Recent RMIT research has revealed that conservation covenants in Australia are proving an enduring way to protect nature on private land.
Conservation covenants are legally binding agreements used to protect nature on private land, made between a landholder and a conservation organisation. Often they restrict activities that will negatively impact ecological values, for example, they prevent the clearing of native vegetation. Registered on the property title, they are usually designer to last in perpetuity – forever.
On private land, conservation covenants are often considered the most permanent way to protect biodiversity. However, their effectiveness as a conservation mechanism still remains unclear.
In the paper Exploring the permanence of conservation covenants, recently published in the international journal Conservation Letters, academics from the RMIT Centre for Urban Research, The Nature Conservancy and Deakin University have examined the release and breach data from 13 major covenanting programs across Australia, focussing on private land conservation policy.
“Private land covers a large part of the terrestrial landmass in Australia, and supports important biodiversity,” says lead author Mathew Hardy, from the Interdisciplinary Conservation Science Research Group at RMIT University.
“There is a growing trend globally to enter permanent agreements with landholders to protect ecologically significant areas, and Australia is no exception,” he said.
“We look in this paper to explore the long-term security of these conservation covenants as a form of Privately Protected Area (PPA), which are an important part of global efforts to conserve biodiversity”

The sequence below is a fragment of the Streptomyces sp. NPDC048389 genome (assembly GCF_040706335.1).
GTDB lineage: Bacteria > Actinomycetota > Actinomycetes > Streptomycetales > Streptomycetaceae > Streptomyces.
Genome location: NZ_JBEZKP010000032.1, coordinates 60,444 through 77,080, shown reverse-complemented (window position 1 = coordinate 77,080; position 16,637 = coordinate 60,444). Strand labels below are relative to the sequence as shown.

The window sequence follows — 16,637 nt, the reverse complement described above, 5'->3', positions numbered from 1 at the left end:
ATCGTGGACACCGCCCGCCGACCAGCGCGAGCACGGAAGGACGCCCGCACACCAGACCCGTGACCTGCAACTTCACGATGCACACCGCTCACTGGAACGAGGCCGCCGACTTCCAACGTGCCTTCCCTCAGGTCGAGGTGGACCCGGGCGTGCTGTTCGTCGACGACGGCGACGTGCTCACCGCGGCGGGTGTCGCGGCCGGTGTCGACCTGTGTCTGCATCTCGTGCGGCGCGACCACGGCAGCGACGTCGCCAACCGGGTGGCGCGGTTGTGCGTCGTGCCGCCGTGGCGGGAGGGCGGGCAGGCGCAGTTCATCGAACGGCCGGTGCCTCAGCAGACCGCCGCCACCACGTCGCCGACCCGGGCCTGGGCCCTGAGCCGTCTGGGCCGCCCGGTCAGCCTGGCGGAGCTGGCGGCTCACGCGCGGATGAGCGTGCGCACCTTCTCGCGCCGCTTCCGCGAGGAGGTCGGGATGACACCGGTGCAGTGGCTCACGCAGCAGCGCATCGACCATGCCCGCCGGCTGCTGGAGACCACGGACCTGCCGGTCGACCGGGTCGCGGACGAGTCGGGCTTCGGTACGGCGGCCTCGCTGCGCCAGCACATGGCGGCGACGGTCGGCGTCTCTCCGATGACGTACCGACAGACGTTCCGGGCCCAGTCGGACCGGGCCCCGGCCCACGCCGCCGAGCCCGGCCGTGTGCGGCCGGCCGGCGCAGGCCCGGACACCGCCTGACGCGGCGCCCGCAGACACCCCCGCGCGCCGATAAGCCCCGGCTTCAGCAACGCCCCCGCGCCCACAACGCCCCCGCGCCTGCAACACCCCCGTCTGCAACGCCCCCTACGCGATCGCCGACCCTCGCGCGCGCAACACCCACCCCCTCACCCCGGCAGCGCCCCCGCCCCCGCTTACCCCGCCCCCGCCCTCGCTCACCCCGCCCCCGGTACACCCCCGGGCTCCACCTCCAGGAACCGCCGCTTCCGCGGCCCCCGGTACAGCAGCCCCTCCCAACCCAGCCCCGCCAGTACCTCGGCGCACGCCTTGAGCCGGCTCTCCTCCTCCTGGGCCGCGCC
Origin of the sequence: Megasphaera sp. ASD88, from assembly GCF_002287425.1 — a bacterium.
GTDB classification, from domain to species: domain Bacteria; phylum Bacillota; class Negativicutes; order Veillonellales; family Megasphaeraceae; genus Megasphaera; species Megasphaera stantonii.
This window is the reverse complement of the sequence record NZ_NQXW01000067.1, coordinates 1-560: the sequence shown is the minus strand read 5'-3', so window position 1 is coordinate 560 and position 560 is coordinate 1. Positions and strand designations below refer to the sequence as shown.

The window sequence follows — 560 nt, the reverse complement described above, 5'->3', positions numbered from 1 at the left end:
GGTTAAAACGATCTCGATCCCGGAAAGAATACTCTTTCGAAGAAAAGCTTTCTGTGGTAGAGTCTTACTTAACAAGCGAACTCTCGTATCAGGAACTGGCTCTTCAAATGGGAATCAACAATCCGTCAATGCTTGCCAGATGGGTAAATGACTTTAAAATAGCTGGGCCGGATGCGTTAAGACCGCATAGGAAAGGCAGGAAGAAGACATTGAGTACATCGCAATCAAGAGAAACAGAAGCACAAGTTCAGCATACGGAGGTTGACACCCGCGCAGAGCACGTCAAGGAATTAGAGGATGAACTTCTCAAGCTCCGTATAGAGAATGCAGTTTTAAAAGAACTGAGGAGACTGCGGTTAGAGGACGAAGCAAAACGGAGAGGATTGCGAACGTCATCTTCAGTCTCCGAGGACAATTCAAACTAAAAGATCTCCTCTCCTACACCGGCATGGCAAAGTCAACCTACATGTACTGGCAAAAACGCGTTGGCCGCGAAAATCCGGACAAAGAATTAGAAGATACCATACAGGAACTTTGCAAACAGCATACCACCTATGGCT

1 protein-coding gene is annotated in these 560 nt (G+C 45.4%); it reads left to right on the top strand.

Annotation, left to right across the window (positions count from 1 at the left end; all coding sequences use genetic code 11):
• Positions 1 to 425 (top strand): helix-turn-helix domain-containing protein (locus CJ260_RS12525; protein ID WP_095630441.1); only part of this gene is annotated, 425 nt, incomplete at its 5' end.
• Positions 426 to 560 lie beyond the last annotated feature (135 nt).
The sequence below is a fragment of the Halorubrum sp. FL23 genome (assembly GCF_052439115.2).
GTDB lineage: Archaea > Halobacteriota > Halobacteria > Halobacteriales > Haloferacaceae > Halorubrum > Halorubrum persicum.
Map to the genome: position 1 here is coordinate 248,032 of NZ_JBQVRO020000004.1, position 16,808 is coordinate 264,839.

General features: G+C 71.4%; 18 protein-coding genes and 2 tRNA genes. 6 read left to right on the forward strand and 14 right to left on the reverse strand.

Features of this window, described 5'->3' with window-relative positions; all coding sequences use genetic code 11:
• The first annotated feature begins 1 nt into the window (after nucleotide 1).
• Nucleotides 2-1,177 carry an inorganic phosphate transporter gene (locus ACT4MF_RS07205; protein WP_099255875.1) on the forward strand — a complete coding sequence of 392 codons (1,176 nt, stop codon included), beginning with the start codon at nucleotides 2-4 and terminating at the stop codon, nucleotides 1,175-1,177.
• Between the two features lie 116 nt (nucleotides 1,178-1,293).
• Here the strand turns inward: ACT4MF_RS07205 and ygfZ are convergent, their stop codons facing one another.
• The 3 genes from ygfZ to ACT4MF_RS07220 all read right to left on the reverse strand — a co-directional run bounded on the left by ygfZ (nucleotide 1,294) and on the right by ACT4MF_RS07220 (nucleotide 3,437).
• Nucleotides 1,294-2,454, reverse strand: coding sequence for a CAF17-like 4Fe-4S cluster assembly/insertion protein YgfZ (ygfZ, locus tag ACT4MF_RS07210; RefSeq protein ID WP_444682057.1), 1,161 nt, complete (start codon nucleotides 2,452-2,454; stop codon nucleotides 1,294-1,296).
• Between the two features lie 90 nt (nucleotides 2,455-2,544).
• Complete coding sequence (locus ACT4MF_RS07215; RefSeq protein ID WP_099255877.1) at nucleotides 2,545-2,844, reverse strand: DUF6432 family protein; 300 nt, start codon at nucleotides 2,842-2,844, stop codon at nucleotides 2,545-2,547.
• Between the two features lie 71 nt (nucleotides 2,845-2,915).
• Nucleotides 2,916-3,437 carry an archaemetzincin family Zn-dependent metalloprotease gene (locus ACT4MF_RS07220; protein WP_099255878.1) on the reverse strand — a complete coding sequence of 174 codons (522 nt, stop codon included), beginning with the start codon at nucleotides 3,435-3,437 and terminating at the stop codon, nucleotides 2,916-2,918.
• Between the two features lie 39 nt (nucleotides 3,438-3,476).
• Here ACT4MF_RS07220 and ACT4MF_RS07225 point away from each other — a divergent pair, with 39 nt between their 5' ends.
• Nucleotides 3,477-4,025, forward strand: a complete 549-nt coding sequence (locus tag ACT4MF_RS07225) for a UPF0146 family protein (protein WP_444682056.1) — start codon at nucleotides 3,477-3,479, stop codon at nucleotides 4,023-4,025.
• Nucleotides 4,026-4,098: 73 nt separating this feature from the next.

Since the creation of the first conservation covenant in Australia, a Wildlife Refuge in New South Wales in 1951, the number of covenants has grown considerably to 7,491 in 2014, says Hardy.
“Although security provisions vary between programs, all covenants in Australia are backed by legislation with release usually requiring approval from multiple parties including a government Minister,” he said.
“The exception is the Wildlife Refuges program, which is unique among covenants for only requiring approval for release from a single party.”
The research looks into two components central to the permanence of conservation covenants, releases (when a covenant is removed from title) and breaches (when the obligations of the agreement have not been met).
Key findings of the research show that a very low percentage (0.12%) of multi-party covenants have been released, suggesting that the agreements are proving an enduring way to protect biodiversity.
“Perhaps unsurprisingly, we found that requiring authorisation from multiple parties reduces the potential for release,” Hardy said.
“Therefore, it is important for policy-makers to consider and prioritise multi-party provisions in these agreements as a way to secure ongoing protection for biodiversity.”
The authors also emphasise the need to understand the reasons behind the releases and breaches of covenants, but the limited data made it difficult to assess this in detail for this study.
“Obtaining sufficient breach data proved particularly difficult, due largely to constraints on its collection, differences in how breaches are monitored and recorded across organisations, and privacy concerns over sharing this type of information,” he said.
This leads to the important issue of improving monitoring and recording of conservation covenants.
“We suggest that ongoing monitoring and recording of covenant breaches and releases will allow policymakers to respond to issues as they arise. This data is key to understanding the long-term effectiveness of these agreements, and crucial for improving the sustainability of conservation agreements on private land.”
Story: Duong Tran